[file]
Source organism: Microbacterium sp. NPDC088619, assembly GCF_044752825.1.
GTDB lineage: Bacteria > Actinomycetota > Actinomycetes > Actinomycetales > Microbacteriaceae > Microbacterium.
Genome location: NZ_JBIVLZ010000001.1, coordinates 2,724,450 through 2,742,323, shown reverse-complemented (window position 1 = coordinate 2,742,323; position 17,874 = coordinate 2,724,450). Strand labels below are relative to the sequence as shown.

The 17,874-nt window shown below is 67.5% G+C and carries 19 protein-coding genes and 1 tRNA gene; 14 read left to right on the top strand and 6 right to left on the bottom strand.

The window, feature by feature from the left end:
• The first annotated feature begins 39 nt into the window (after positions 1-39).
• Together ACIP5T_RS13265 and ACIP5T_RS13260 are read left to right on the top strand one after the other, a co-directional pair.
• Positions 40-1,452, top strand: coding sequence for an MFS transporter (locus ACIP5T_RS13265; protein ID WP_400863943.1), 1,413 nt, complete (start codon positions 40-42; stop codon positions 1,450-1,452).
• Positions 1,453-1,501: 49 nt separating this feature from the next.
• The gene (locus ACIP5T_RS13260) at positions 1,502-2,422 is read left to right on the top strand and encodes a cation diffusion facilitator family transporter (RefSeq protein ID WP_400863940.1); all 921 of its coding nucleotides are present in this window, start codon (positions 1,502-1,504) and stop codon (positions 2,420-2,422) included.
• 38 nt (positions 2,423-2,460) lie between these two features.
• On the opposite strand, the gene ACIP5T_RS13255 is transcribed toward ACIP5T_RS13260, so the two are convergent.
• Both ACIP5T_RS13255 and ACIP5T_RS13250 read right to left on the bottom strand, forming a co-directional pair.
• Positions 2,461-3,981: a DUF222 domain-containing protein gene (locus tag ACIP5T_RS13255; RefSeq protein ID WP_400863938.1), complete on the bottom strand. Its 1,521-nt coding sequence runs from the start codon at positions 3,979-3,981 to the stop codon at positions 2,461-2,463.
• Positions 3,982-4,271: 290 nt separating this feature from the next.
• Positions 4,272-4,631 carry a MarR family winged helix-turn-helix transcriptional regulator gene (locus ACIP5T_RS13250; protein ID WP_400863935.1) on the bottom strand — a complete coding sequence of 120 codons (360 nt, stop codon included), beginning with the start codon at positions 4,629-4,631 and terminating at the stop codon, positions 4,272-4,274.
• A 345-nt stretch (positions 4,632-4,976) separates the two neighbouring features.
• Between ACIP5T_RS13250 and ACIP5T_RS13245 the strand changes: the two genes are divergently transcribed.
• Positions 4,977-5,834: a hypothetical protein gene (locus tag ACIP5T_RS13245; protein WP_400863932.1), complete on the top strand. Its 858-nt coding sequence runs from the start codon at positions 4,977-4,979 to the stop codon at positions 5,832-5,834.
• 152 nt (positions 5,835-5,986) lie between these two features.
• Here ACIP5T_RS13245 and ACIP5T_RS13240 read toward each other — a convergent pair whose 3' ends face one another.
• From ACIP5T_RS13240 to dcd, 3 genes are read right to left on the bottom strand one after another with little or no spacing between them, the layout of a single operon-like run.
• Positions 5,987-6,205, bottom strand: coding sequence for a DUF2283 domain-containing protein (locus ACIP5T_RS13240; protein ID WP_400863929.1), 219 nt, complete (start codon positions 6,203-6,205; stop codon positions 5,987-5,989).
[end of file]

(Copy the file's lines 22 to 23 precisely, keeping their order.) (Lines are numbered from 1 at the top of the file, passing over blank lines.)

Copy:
• From ACIP5T_RS13240 to dcd, 3 genes are read right to left on the bottom strand one after another with little or no spacing between them, the layout of a single operon-like run.
• Positions 5,987-6,205, bottom strand: coding sequence for a DUF2283 domain-containing protein (locus ACIP5T_RS13240; protein ID WP_400863929.1), 219 nt, complete (start codon positions 6,203-6,205; stop codon positions 5,987-5,989).